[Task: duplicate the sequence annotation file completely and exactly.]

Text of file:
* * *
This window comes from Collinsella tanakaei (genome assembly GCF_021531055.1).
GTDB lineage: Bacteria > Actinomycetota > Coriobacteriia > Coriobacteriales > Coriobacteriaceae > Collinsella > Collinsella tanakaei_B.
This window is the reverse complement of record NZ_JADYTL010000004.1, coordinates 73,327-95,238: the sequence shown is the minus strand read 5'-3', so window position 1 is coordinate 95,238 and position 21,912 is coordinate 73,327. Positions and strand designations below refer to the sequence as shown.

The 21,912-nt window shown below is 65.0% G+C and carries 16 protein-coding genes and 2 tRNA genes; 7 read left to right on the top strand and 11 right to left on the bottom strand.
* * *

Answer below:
This window comes from Collinsella tanakaei (genome assembly GCF_021531055.1).
GTDB lineage: Bacteria > Actinomycetota > Coriobacteriia > Coriobacteriales > Coriobacteriaceae > Collinsella > Collinsella tanakaei_B.
This window is the reverse complement of record NZ_JADYTL010000004.1, coordinates 73,327-95,238: the sequence shown is the minus strand read 5'-3', so window position 1 is coordinate 95,238 and position 21,912 is coordinate 73,327. Positions and strand designations below refer to the sequence as shown.

The 21,912-nt window shown below is 65.0% G+C and carries 16 protein-coding genes and 2 tRNA genes; 7 read left to right on the top strand and 11 right to left on the bottom strand.